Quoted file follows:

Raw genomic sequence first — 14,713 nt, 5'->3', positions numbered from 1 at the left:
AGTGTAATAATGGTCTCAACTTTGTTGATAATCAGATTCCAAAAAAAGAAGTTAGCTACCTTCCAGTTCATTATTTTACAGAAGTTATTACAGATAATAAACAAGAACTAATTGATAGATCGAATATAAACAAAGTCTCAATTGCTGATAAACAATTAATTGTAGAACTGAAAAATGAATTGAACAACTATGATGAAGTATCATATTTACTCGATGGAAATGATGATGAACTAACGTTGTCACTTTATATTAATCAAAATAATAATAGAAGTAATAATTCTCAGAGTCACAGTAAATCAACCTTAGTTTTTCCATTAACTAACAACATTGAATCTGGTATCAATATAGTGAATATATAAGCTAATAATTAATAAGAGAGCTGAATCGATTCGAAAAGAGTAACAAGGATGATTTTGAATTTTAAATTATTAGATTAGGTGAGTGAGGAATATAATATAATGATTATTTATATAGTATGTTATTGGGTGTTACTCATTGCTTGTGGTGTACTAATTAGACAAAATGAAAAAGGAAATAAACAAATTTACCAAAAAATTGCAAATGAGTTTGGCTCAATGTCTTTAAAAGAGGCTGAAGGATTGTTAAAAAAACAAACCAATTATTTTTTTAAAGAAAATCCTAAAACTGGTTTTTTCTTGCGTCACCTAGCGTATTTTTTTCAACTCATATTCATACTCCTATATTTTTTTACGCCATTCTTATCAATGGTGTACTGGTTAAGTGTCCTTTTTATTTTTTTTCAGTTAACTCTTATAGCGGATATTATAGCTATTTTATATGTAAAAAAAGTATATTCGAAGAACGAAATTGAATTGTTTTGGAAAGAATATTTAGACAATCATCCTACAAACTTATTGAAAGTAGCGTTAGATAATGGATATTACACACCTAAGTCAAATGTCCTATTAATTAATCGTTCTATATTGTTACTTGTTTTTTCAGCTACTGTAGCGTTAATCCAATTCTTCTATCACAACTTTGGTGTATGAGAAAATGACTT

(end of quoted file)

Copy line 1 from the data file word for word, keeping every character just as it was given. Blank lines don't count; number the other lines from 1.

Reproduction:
Raw genomic sequence first — 14,713 nt, 5'->3', positions numbered from 1 at the left: